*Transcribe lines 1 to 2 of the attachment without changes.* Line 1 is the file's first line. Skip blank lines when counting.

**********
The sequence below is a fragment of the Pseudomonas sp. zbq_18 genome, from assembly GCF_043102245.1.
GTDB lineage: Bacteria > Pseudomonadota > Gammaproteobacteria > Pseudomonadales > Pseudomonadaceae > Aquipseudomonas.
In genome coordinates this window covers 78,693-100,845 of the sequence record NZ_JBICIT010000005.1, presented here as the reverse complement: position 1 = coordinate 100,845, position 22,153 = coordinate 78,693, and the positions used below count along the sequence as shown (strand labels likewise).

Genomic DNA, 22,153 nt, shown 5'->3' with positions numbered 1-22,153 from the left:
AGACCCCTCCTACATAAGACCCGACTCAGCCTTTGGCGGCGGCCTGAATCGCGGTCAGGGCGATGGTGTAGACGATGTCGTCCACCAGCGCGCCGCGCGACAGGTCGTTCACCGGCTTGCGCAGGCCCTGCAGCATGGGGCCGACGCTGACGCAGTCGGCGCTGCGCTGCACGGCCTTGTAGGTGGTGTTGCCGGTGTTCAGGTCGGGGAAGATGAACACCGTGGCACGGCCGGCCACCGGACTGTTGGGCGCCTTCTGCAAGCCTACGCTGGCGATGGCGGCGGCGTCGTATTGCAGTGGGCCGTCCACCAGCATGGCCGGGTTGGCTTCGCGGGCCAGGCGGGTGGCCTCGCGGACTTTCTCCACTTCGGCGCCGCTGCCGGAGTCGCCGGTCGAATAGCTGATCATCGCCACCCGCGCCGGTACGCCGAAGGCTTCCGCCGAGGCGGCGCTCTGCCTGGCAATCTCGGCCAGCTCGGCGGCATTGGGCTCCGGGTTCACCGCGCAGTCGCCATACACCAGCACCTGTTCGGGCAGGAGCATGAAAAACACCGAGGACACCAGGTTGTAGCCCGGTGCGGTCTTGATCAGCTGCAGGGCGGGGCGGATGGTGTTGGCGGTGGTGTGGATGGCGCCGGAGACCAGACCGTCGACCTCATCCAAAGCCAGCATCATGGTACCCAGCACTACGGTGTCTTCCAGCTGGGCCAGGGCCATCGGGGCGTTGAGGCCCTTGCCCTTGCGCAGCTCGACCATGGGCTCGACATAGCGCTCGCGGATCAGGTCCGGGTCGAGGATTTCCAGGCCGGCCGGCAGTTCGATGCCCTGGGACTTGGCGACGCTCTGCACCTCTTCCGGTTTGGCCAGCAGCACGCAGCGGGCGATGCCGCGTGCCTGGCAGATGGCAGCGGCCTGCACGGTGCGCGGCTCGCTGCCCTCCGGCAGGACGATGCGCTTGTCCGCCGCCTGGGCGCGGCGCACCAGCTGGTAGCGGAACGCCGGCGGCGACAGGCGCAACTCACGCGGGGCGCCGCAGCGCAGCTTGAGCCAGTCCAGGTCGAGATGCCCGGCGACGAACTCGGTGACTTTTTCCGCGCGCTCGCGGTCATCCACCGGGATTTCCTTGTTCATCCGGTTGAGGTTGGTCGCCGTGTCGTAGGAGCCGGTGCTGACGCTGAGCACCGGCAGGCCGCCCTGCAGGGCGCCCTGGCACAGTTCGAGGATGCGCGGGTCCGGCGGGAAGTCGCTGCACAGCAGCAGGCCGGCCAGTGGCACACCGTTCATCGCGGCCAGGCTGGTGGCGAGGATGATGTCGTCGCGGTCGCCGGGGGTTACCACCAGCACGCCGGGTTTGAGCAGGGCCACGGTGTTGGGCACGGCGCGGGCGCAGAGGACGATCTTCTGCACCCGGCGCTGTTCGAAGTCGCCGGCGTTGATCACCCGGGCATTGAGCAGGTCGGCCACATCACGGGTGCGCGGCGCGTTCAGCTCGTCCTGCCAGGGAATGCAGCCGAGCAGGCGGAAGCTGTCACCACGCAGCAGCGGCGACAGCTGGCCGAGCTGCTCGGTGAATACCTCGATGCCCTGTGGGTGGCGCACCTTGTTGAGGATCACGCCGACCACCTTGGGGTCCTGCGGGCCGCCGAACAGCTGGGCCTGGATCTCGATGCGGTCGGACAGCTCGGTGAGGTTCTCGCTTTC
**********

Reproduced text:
The sequence below is a fragment of the Pseudomonas sp. zbq_18 genome, from assembly GCF_043102245.1.
GTDB lineage: Bacteria > Pseudomonadota > Gammaproteobacteria > Pseudomonadales > Pseudomonadaceae > Aquipseudomonas.